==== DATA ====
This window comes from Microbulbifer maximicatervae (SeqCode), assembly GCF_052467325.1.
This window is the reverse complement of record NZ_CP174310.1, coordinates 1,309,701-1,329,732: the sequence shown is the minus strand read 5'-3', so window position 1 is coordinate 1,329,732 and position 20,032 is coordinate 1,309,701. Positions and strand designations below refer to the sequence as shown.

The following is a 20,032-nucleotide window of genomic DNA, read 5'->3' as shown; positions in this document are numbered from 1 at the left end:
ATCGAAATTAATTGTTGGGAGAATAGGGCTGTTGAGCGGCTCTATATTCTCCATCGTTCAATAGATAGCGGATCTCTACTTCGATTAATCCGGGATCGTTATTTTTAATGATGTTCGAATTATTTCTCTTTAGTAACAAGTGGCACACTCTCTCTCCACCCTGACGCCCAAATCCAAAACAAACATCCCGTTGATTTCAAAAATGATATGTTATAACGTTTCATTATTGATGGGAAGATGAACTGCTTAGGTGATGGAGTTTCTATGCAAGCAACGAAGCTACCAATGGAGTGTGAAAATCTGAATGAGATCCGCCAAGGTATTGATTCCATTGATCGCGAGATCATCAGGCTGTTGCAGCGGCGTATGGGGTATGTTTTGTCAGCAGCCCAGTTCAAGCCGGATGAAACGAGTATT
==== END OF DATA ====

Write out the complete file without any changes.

This window comes from Microbulbifer maximicatervae (SeqCode), assembly GCF_052467325.1.
This window is the reverse complement of record NZ_CP174310.1, coordinates 1,309,701-1,329,732: the sequence shown is the minus strand read 5'-3', so window position 1 is coordinate 1,329,732 and position 20,032 is coordinate 1,309,701. Positions and strand designations below refer to the sequence as shown.

The following is a 20,032-nucleotide window of genomic DNA, read 5'->3' as shown; positions in this document are numbered from 1 at the left end:
ATCGAAATTAATTGTTGGGAGAATAGGGCTGTTGAGCGGCTCTATATTCTCCATCGTTCAATAGATAGCGGATCTCTACTTCGATTAATCCGGGATCGTTATTTTTAATGATGTTCGAATTATTTCTCTTTAGTAACAAGTGGCACACTCTCTCTCCACCCTGACGCCCAAATCCAAAACAAACATCCCGTTGATTTCAAAAATGATATGTTATAACGTTTCATTATTGATGGGAAGATGAACTGCTTAGGTGATGGAGTTTCTATGCAAGCAACGAAGCTACCAATGGAGTGTGAAAATCTGAATGAGATCCGCCAAGGTATTGATTCCATTGATCGCGAGATCATCAGGCTGTTGCAGCGGCGTATGGGGTATGTTTTGTCAGCAGCCCAGTTCAAGCCGGATGAAACGAGTATT